3.1 Creating Persistent Objects


Let's start by creating some objects in Java and persisting them to the database, so we can see how they turn into rows and columns for us. Because of the way we've organized our mapping document and properties file, it's extremely easy to configure the Hibernate session factory and get things rolling.

To get started, set up the Hibernate environment and use it to turn some new Track instances into corresponding rows in the database table.

3.1.1 How do I do that?

This discussion assumes you've created the schema and generated Java code by following the examples in Chapter 2. If you haven't, you can start by downloading the examples archive from this book's web site, jumping in to the ch03 directory, and copying in the third-party libraries as instructed in Chapter 1. Once you've done that, use the commands ant codegen followed by ant schema to set up the generated Java code and database schema on which this example is based. As with the other examples, these commands should be issued in a shell/command window whose current working directory is the top of your project tree, containing Ant's build.xml file.


The examples in most chapters build on the previous ones, so if you are skipping around, you'll really want to download the sample code.

We'll start with a simple example class, CreateTest , containing the necessary imports and housekeeping code to bring up the Hibernate environment and create some Track instances that can be persisted using the XML mapping document we started with. The source is shown in Example 3-1.

Example 3-1. CreateTest.java
 1  package com.oreilly.hh;  2  3  import net.sf.hibernate.*;  4  import net.sf.hibernate.cfg.Configuration;  5  6  import java.sql.Time;  7  import java.util.Date;  8  9  /** 10   * Create sample data, letting Hibernate persist it for us. 11   */ 12  public class CreateTest { 13 14    public static void main(String args[]) throws Exception { 15      // Create a configuration based on the properties file we've put 16      // in the standard place. 17      Configuration config = new Configuration(); 18 19      // Tell it about the classes we want mapped, taking advantage of 20      // the way we've named their mapping documents. 21      config.addClass(Track.class); 22 23      // Get the session factory we can use for persistence 24      SessionFactory sessionFactory = config.buildSessionFactory(); 25 26      // Ask for a session using the JDBC information we've configured 27      Session session = sessionFactory.openSession(); 28      Transaction tx = null; 29      try { 30          // Create some data and persist it 31          tx = session.beginTransaction(); 32 33          Track track = new Track("Russian Trance", 34                                  "vol2/album610/track02.mp3", 35                                   Time.valueOf("00:03:30"), new Date(), 36                                   (short)0); 37          session.save(track); 38 39          track = new Track("Video Killed the Radio Star", 40                            "vol2/album611/track12.mp3", 41                            Time.valueOf("00:03:49"), new Date(), 42                            (short)0); 43          session.save(track); 44 45 46          track = new Track("Gravity's Angel", 47                            "vol2/album175/track03.mp3", 48                            Time.valueOf("00:06:06"), new Date(), 49                            (short)0); 50          session.save(track); 51 52          // We're done; make our changes permanent 53          tx.commit(); 54 55        } catch (Exception e) { 56             if (tx != null) { 57                // Something went wrong; discard all partial changes 58                tx.rollback(); 59           } 60           throw e; 61        } finally { 62             // No matter what, close the session 63             session.close(); 64        } 65 66        // Clean up after ourselves 67        sessionFactory.close(); 68     } 69   }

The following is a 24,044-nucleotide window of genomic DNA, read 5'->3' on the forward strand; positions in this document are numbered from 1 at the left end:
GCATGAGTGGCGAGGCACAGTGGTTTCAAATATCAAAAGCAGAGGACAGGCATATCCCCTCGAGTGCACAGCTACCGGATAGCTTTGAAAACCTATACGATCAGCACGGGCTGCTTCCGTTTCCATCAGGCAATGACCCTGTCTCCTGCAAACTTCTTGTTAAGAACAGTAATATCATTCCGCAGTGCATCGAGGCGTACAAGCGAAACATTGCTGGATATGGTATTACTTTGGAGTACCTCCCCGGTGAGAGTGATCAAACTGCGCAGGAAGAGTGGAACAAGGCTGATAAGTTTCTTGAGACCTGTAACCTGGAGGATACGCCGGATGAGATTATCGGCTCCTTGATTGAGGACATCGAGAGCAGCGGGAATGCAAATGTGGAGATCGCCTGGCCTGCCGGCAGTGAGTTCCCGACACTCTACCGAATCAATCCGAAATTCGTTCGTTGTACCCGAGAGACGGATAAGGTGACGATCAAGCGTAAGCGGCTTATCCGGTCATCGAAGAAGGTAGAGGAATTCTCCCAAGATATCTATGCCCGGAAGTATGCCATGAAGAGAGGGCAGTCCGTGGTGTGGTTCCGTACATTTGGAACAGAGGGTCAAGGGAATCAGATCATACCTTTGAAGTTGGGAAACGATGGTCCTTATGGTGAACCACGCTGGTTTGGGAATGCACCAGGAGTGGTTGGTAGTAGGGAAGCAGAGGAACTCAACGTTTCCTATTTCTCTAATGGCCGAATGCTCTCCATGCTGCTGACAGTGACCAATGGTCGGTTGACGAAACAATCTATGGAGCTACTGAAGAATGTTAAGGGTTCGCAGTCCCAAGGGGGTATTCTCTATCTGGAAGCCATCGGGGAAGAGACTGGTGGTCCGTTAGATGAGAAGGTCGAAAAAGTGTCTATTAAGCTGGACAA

With all we've got in place by now it's quite easy to tell Ant how to run this test. Add the target shown in Example 3-2 right before the closing </project> tag at the end of build.xml .

Example 3-2. Ant target to invoke our data creation test
 <target name="ctest" description="Creates and persists some sample data"               depends="compile">          <java classname="com.oreilly.hh.CreateTest" fork="true">               <classpath refid="project.class.path"/>          </java>       </target> 

All right, we're ready to create some data! Example 3-3 shows the results of invoking the new ctest target. Its dependency on the compile target ensures the CreateTest class gets compiled before we try to use it. The output for ctest itself shows the logging emitted by Hibernate as the environment and mappings are set up and the connection is shut back down.

Example 3-3. Invoking the CreateTest class